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US names Turkish ministers, banks, as beneficiaries of sanctions-busting scheme

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The US attorney for the Southern District of New York has named a number of former Turkish Cabinet ministers and banking executives as beneficiaries of a scheme to violate US sanctions on Iran, in response to questions posed by the judge in the sentencing phase of the trial of Turkish banker Mehmet Hakan Atilla.

Atilla was convicted in January of conspiring to violate US sanctions on Iran.

The sentencing of Atilla, an executive at Turkey’s state-owned Halkbank, had been postponed by Judge Richard Berman until May due to “the number of issues raised by the parties in their (extensive) sentencing submissions,” with the judge demanding answers to questions regarding the sanctions and the beneficiaries of the sanctions-busting conspiracy.

United States Attorney for the Southern District of New York Geoffrey S. Berman in his response to the judge indicated that various political and banking figures who facilitated aspects of the scheme were paid from its proceeds, among them Barış Güler, son of former Turkish Interior Minister Muammer Güler; Egemen Bağış, former Turkish minister of European affairs; former Halkbank General Manager Süleyman Aslan; former Turkish Economy Minister Mehmet Zafer Çağlayan; and Turkish-Iranian gold trader Reza Zarrab, who reached a plea deal with the prosecution and became its star witness in Atilla’s trial.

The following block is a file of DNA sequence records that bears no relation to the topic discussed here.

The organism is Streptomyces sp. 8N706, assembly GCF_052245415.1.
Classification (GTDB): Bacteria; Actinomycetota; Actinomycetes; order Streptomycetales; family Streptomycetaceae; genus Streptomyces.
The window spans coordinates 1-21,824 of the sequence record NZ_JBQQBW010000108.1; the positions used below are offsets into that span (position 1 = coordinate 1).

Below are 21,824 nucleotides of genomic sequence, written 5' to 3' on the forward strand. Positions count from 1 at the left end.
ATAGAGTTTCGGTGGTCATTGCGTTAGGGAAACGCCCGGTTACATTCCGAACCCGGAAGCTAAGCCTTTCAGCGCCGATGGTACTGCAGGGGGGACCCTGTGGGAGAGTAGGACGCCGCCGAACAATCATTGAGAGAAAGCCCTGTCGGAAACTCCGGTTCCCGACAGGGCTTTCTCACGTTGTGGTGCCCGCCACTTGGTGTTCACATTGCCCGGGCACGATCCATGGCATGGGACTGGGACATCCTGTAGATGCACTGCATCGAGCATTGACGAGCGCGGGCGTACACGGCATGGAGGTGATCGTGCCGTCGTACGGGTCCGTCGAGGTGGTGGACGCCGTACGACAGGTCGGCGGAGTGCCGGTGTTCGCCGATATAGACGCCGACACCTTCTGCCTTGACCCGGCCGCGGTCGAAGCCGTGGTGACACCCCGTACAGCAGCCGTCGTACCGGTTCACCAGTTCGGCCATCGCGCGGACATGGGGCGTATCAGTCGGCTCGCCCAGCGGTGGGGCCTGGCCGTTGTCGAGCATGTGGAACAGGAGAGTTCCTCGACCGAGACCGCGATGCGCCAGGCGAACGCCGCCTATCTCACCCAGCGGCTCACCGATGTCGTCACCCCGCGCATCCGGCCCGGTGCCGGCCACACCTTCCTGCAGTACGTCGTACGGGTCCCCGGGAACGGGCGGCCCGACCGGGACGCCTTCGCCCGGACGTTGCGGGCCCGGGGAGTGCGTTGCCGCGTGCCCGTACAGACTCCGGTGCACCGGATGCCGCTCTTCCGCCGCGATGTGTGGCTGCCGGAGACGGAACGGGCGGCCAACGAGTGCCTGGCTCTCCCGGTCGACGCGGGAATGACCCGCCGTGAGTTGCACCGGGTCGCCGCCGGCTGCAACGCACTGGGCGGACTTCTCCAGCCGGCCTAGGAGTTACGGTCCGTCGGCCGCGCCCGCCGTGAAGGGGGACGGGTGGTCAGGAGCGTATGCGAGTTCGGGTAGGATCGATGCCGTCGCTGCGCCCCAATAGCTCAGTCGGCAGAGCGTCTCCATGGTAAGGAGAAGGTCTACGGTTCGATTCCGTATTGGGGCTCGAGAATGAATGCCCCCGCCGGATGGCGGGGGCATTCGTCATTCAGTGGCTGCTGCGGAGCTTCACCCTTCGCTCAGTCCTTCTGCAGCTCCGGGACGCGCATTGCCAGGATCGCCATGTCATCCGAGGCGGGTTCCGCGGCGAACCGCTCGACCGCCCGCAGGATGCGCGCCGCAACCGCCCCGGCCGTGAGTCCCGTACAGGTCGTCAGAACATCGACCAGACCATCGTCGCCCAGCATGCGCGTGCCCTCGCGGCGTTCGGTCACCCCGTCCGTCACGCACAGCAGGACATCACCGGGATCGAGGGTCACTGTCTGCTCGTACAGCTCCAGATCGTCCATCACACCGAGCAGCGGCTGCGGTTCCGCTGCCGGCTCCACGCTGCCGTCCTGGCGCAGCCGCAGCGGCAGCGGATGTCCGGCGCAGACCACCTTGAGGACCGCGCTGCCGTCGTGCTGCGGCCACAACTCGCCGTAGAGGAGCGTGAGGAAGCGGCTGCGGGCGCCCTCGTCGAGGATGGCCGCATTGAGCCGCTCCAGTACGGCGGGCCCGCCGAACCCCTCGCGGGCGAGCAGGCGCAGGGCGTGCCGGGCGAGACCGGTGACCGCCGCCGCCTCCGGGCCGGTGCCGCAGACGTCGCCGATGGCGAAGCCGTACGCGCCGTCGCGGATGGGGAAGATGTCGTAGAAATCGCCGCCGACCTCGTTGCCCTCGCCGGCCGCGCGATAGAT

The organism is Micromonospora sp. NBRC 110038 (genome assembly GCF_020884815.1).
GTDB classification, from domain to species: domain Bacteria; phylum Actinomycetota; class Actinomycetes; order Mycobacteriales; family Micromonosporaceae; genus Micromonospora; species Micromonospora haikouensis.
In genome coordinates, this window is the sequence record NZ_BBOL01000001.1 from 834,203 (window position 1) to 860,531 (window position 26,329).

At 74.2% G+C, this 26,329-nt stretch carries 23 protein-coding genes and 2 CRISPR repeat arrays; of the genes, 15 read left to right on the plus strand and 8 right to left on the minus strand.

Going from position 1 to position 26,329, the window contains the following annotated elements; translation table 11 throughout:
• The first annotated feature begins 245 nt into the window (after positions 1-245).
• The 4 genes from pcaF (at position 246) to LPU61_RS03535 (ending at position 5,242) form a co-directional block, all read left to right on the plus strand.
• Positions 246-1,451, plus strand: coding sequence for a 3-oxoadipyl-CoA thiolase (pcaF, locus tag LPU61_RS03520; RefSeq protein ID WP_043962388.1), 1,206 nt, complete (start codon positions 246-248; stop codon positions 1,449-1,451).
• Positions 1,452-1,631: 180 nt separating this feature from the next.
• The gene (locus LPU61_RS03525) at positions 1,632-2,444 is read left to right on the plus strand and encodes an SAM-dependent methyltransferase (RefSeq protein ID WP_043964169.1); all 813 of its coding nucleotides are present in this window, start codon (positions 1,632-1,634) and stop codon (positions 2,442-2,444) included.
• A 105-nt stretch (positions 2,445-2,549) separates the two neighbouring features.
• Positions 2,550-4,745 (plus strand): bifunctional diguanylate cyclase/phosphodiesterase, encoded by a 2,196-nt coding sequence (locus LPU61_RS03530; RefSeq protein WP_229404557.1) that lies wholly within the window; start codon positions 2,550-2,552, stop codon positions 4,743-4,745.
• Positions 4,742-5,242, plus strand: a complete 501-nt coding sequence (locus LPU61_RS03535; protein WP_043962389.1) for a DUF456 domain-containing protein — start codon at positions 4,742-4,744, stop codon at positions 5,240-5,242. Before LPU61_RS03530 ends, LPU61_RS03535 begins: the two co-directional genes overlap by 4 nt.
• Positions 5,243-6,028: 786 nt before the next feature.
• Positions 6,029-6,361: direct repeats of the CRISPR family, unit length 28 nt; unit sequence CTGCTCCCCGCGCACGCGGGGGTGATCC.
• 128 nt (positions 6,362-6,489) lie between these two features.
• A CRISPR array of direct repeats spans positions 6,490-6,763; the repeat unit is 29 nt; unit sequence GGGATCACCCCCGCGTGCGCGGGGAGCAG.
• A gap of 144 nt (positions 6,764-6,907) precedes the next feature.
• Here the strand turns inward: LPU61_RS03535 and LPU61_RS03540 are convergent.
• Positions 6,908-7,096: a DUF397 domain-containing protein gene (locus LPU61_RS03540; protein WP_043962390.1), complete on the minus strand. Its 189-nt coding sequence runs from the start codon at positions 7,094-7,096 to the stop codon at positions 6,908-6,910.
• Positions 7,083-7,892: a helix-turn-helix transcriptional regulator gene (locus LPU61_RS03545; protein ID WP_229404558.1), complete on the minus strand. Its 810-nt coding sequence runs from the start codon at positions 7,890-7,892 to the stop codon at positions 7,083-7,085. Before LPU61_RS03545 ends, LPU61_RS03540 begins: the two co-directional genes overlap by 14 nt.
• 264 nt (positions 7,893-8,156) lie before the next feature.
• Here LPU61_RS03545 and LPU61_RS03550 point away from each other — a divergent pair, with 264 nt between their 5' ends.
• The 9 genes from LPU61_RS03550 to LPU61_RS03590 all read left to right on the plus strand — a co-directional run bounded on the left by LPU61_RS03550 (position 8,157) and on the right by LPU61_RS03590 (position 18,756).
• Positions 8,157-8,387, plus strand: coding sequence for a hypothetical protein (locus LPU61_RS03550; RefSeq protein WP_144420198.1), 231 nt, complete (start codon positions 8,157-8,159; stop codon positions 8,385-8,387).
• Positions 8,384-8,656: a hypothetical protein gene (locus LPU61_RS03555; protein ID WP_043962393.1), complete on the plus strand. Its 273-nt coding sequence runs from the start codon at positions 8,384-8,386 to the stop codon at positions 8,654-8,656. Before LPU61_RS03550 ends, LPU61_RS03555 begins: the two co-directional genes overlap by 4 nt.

The strategic and negotiating position of the government of Iran also benefitted from the scheme as well as Iranian banks that served as conduits for the transactions, giving them “clandestine access to a pool of laundered funds to be disbursed at will around the globe,” according the US attorney

The scheme in addition benefitted the companies that actually executed it – Atilla’s employer, Halkbank, and a network of companies belonging to Zarrab, which “received commissions on the transactions, inflating their profits by allowing Iranian entities unrestricted access to Iranian oil proceeds that were otherwise limited to humanitarian and bilateral trade use.”

Atilla and Zarrab and seven other people, including Turkey’s former economy minister and two additional Halkbank executives, were charged with engaging in transactions worth hundreds of millions of dollars for Iran’s government and Iranian entities from 2010 to 2015 in a scheme to evade US sanctions.

Zarrab testified in early December that he had bribed Turkey’s former economy minister, Çağlayan, in the billion-dollar scheme to smuggle gold for oil in violation of US sanctions on Iran and that then-Prime Minister and current President Recep Tayyip Erdoğan personally authorized the involvement of Turkish banks in the scheme although he was not charged in the case.

The jury in Atilla’s trial in US federal court reached a verdict in January of guilty on five counts, including bank fraud and conspiracy, and not guilty on one count of money laundering in a case that portrayed high-level corruption in Turkey and heightened tensions between the US and its NATO ally.

Atilla is expected to be sentenced in May.

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